Saudi, Pak Foreign Ministers discuss several issues including Kashmir


Islamabad:  Saudi Arabia’s Foreign Minister Faisal bin Farhan Al-Saud Saturday called his Pakistani counterpart Shah Mahmood Qureshi and the two leaders discussed a range of issues, including Kashmir.

The Pakistan Foreign Office said in a statement that the two ministers reaffirmed the strategic importance of the bilateral relationship and reiterated the shared resolve to deepen the cooperation in diverse fields.

Foreign Minister Qureshi expressed appreciation for Saudi Arabia’s steadfast support for the Kashmir cause, including as a key member of the Saudi-led Organisation of Islamic Cooperation (OIC Contact Group) on Jammu and Kashmir, the statement said.

“Views were exchanged on working together to advance the Kashmir cause, including from the OIC platform,” it said.

They also exchanged views on regional developments and agreed to remain in close contact.

Earlier, a media report said that Saudi Arabia was not doing enough to arrange a meeting of the OIC Council of Foreign Minister (CFM) on Kashmir despite requests by Pakistan.

In its report Monday quoting a diplomatic source, the Dawn newspaper said that Islamabad’s feeling of unease with the OIC on its failure to get the CFM’s meeting was growing, as Riyadh was showing reluctance to convene the meeting on Kashmir on Pakistan’s request.

In December, there were plans to convene a meeting of the foreign ministers of the OIC on Kashmir by Saudi Arabia, in an apparent move by the kingdom to please Pakistan which skipped a recent summit of Muslim nations in Malaysia seen by Riyadh as an attempt to create a new bloc to replace the 57-member grouping led by it.

Prime Minister Imran Khan had confirmed Pakistan’s participation in the summit hosted by Malaysia, but skipped the event at the eleventh hour due to pressure exerted by Saudi Arabia and the United Arab Emirates – key financial backers of the cash-strapped country.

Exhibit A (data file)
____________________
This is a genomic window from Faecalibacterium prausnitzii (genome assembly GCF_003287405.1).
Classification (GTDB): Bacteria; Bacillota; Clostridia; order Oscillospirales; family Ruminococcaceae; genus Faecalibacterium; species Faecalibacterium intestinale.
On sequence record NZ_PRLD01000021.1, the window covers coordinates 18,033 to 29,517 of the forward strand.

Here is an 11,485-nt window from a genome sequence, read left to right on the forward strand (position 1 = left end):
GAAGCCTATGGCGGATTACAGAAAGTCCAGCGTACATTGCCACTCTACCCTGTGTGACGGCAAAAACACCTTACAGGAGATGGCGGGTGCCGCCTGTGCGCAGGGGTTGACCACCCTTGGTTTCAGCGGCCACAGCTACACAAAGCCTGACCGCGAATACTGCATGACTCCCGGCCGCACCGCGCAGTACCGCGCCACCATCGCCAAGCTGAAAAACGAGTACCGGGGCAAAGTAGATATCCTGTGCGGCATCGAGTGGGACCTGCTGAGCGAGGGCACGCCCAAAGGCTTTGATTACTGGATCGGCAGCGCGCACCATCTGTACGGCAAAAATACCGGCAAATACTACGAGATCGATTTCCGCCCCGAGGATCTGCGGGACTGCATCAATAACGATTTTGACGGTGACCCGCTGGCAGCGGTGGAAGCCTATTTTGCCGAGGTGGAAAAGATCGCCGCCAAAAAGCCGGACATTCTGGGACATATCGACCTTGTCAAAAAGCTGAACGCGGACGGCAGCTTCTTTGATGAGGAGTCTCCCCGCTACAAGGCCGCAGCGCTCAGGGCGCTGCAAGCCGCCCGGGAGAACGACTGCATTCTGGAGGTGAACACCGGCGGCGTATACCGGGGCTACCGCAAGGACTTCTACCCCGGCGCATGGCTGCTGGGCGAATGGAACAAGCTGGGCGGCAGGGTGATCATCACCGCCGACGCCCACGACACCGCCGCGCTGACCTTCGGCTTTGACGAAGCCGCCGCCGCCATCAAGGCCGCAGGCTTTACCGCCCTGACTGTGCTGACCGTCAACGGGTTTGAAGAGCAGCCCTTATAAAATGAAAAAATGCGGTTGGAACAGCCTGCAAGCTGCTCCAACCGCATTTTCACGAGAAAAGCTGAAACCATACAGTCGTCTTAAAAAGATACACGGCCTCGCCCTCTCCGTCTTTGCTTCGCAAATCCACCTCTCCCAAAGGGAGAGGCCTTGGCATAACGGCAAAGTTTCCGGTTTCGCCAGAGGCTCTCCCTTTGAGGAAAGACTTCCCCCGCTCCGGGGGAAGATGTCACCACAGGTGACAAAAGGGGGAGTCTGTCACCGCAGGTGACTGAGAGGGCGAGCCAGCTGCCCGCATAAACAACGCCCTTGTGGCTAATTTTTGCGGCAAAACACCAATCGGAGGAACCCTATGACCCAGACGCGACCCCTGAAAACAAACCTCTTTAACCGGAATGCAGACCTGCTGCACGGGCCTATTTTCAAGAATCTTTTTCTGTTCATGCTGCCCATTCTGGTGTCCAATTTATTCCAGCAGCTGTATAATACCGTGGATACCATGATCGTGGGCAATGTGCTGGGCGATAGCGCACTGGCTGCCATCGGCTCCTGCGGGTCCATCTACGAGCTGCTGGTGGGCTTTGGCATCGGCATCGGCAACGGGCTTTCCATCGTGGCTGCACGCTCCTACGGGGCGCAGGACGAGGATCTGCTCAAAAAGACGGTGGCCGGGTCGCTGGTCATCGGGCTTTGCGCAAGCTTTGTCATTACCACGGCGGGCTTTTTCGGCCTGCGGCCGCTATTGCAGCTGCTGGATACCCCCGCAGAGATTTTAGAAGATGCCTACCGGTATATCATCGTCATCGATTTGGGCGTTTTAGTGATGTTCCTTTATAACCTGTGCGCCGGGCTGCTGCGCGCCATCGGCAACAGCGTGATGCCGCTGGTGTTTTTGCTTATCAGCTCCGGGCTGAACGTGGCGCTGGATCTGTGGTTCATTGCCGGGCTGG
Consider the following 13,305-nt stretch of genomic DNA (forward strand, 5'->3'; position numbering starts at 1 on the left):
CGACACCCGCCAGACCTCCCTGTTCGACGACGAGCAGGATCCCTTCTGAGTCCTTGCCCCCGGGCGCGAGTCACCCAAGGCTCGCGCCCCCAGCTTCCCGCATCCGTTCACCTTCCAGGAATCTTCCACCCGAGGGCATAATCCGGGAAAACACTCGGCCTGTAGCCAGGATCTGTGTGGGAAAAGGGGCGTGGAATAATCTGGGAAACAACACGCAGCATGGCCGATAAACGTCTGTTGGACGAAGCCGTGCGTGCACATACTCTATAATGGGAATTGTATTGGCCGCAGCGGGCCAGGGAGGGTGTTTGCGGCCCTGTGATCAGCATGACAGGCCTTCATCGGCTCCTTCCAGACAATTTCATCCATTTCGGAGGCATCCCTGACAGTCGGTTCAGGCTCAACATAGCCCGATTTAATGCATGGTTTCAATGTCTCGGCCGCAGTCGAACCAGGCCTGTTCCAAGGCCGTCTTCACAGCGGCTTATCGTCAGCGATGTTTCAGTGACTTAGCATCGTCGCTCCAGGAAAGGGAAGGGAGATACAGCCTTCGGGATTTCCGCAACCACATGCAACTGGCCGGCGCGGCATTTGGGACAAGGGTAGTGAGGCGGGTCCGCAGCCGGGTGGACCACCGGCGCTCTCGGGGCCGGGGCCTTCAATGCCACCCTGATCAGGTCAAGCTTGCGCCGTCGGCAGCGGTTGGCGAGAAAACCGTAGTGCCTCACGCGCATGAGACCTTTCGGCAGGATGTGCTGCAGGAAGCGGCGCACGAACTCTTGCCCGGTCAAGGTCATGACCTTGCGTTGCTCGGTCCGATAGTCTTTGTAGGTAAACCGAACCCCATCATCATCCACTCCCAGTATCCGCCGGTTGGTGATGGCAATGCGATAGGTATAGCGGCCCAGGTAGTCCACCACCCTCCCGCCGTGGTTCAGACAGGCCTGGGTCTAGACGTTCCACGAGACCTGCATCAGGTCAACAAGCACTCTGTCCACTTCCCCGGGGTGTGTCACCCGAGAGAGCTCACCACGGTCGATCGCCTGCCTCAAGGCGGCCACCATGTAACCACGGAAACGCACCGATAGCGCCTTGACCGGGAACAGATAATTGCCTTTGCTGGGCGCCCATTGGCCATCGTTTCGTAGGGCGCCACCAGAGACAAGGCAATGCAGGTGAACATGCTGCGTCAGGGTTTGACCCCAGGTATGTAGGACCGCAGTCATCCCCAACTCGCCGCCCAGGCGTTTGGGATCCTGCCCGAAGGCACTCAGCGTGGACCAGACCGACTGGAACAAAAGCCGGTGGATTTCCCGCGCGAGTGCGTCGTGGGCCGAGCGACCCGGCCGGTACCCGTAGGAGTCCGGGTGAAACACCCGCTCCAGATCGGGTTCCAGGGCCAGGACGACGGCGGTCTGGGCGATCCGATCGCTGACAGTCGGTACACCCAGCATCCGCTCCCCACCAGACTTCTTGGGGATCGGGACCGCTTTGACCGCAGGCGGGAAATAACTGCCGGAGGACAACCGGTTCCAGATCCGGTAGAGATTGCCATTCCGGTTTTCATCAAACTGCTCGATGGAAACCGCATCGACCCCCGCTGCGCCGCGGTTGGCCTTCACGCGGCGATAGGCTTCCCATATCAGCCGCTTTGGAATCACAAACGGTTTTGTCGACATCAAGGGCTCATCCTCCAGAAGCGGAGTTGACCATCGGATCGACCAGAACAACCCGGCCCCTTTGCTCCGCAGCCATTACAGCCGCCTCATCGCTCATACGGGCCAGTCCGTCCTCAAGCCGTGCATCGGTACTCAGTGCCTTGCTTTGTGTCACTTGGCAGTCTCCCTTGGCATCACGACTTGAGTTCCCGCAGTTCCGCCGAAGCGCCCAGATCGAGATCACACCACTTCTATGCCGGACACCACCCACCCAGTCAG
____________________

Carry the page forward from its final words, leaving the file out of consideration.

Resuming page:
The Jeddah-headquartered bloc, which is the second largest intergovernmental body after the UN, has usually been supportive of Pakistan and often sided with Islamabad on the Kashmir issue.

Pakistan has been pushing for the foreign ministers’ meeting on Kashmir since India abrogated the special provisions of Kashmir in August last year.

Although there has been a meeting of the contact group on Kashmir on the sidelines of UN General Assembly session in New York and a report by the OIC’s Independent Permanent Human Rights Commission on the alleged rights abuses in Kashmir, no progress could be made towards the CFM’s meeting.

Saudi Arabia, soon after Pakistan’s absence at the Malaysia summit, showed flexibility in December on the proposal for the CFM on Kashmir. The Saudi flexibility, however, was short-lived as Riyadh reverted to its position.

India, in a major diplomatic achievement in March last year, addressed the OIC meeting in Abu Dhabi for the first time.

India’s participation came despite strong demand by Pakistan to rescind the invitation to then External Affairs Minister Sushma Swaraj to address the grouping of the OIC which was turned down by the host the UAE, resulting in Pakistan’s Foreign Minister Qureshi boycotting the plenary.



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